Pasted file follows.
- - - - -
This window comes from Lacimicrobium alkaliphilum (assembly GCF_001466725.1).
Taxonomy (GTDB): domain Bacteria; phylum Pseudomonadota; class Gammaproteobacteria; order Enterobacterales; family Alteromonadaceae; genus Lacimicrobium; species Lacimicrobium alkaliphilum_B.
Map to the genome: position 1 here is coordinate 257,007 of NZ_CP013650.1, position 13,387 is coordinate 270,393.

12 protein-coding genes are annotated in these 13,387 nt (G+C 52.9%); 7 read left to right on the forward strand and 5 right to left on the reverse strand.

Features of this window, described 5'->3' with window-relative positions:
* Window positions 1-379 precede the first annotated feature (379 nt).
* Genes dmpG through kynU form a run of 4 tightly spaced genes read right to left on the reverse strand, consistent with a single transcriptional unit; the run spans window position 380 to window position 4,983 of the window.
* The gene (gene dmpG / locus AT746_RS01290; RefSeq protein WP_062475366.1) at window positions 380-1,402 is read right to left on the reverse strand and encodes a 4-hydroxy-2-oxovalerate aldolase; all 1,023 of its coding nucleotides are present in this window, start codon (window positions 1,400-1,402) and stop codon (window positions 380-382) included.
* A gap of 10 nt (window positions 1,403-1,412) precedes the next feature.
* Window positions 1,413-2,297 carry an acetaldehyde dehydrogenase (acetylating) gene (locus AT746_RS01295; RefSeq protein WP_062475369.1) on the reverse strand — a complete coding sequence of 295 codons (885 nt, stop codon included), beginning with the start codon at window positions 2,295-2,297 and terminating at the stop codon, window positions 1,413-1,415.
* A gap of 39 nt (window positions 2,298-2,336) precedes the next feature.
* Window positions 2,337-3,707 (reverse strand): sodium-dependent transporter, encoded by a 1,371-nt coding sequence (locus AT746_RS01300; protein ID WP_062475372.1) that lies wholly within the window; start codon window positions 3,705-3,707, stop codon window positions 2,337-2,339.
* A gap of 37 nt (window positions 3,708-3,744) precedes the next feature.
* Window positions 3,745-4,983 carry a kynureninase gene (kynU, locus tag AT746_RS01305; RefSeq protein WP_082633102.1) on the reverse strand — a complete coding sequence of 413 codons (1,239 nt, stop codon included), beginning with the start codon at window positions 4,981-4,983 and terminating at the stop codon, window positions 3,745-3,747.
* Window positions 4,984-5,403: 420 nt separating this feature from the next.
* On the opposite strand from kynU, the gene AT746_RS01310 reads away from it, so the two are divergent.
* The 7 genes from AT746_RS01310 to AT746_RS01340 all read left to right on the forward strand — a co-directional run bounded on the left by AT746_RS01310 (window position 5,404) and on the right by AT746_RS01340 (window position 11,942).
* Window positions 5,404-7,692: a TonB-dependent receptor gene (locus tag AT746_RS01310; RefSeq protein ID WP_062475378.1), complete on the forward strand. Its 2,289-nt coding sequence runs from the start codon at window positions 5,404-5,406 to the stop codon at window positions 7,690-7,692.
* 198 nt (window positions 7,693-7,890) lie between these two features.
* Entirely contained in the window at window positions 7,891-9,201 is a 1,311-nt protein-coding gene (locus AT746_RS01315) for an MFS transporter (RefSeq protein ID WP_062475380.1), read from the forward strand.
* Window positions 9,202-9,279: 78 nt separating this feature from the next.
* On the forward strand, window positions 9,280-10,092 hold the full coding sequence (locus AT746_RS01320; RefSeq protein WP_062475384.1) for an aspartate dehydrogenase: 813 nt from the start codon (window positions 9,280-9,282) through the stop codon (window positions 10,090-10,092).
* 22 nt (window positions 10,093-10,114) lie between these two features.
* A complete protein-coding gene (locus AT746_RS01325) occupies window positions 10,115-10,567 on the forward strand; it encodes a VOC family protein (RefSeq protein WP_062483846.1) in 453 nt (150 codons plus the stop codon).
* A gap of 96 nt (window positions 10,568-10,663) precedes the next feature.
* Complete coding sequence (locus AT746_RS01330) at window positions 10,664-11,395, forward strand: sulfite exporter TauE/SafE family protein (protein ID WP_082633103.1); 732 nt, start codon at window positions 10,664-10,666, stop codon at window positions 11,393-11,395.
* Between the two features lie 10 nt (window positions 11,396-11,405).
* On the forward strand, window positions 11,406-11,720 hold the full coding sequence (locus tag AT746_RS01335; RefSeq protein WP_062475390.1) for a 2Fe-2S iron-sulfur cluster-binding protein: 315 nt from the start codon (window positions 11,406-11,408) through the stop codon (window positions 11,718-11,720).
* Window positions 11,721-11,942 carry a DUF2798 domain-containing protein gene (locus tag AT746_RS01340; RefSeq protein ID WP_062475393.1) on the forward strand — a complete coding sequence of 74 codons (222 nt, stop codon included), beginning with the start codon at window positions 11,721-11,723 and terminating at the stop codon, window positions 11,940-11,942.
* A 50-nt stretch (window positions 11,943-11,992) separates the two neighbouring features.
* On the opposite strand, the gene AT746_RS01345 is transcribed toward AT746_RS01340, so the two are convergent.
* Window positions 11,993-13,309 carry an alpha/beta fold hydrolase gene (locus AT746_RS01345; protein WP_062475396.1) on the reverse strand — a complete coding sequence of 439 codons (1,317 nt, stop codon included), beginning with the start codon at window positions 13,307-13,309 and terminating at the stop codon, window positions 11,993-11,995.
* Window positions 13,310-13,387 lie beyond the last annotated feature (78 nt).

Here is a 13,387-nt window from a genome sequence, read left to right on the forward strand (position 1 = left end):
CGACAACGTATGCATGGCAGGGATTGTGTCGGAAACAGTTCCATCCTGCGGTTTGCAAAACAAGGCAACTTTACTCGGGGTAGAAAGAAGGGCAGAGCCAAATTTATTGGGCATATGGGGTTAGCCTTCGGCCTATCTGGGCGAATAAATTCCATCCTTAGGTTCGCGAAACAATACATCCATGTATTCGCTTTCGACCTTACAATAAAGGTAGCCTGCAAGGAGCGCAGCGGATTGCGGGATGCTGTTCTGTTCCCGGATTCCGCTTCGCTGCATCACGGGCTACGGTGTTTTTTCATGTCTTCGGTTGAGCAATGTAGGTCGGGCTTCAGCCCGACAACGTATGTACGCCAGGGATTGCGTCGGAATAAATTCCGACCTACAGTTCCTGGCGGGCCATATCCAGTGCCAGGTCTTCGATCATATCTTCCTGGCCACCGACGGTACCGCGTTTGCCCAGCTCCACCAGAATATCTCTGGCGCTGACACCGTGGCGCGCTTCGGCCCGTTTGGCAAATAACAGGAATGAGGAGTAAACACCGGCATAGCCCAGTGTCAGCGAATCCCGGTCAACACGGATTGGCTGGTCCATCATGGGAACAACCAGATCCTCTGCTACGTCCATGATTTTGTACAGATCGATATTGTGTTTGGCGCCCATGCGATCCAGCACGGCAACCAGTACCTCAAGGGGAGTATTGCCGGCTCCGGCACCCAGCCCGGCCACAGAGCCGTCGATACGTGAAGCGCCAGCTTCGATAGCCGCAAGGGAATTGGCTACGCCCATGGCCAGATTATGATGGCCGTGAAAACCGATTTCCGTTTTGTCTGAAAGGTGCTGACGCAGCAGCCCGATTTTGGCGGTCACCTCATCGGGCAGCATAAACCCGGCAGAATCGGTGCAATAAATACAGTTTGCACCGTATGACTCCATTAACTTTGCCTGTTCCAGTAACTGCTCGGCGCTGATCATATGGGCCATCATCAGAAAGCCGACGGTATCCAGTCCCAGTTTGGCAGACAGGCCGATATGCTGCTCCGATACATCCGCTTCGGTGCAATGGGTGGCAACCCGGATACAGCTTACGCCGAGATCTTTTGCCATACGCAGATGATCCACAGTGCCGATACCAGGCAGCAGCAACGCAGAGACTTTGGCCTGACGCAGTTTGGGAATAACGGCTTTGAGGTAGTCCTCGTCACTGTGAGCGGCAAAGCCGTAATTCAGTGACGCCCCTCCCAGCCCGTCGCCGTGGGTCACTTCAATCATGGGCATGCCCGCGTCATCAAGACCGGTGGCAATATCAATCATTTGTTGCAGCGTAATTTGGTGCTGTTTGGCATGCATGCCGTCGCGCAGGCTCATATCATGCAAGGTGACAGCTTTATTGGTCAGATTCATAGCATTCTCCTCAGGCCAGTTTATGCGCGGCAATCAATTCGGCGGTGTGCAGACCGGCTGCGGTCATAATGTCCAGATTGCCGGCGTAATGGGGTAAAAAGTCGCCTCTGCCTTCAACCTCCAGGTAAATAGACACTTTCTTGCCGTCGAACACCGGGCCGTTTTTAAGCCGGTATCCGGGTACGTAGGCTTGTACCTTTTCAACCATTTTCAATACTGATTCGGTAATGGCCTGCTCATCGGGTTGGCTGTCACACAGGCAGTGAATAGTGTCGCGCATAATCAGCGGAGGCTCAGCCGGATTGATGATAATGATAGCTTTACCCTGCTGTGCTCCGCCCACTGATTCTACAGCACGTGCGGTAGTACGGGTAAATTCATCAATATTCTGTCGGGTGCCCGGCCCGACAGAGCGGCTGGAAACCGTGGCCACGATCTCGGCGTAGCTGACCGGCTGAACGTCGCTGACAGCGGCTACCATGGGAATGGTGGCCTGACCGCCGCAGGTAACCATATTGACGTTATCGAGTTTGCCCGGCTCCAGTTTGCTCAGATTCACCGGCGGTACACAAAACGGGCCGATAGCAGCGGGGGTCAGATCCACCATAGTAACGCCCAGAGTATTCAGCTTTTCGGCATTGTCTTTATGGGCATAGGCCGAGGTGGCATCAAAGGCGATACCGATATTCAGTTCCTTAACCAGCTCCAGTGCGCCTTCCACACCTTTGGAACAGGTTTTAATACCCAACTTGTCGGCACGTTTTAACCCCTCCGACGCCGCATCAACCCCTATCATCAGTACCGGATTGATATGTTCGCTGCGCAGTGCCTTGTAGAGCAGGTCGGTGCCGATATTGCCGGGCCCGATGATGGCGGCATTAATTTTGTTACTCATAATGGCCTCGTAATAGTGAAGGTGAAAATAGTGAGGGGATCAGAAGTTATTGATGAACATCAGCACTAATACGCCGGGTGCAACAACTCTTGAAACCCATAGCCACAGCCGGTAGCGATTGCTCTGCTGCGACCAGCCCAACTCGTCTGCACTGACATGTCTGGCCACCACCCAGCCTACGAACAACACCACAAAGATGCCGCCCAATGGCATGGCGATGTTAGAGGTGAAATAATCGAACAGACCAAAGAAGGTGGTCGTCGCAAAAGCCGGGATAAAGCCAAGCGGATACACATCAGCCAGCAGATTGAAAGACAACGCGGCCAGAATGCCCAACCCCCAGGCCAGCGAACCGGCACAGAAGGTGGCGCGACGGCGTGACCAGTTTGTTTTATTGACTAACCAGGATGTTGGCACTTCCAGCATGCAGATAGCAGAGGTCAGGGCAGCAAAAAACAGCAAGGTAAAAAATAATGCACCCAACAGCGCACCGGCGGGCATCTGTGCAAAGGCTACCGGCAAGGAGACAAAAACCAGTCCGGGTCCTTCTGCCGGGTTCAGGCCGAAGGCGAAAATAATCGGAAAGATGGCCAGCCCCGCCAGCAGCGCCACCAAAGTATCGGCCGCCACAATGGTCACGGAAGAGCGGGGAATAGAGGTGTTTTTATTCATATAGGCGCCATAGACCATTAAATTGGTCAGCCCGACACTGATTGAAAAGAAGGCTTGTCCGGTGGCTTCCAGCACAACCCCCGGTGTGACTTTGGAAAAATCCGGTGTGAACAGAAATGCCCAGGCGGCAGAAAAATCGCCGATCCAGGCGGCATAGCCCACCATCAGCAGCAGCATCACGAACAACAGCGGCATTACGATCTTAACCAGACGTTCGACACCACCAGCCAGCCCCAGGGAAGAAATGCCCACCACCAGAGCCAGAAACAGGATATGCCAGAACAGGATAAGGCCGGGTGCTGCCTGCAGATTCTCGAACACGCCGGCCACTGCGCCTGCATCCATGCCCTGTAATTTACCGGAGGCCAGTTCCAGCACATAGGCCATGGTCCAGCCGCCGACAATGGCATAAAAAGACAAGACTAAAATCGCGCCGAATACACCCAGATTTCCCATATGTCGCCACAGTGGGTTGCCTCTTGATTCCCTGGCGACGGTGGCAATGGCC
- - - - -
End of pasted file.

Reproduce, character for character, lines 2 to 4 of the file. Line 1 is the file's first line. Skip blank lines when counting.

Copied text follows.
Taxonomy (GTDB): domain Bacteria; phylum Pseudomonadota; class Gammaproteobacteria; order Enterobacterales; family Alteromonadaceae; genus Lacimicrobium; species Lacimicrobium alkaliphilum_B.
Map to the genome: position 1 here is coordinate 257,007 of NZ_CP013650.1, position 13,387 is coordinate 270,393.

12 protein-coding genes are annotated in these 13,387 nt (G+C 52.9%); 7 read left to right on the forward strand and 5 right to left on the reverse strand.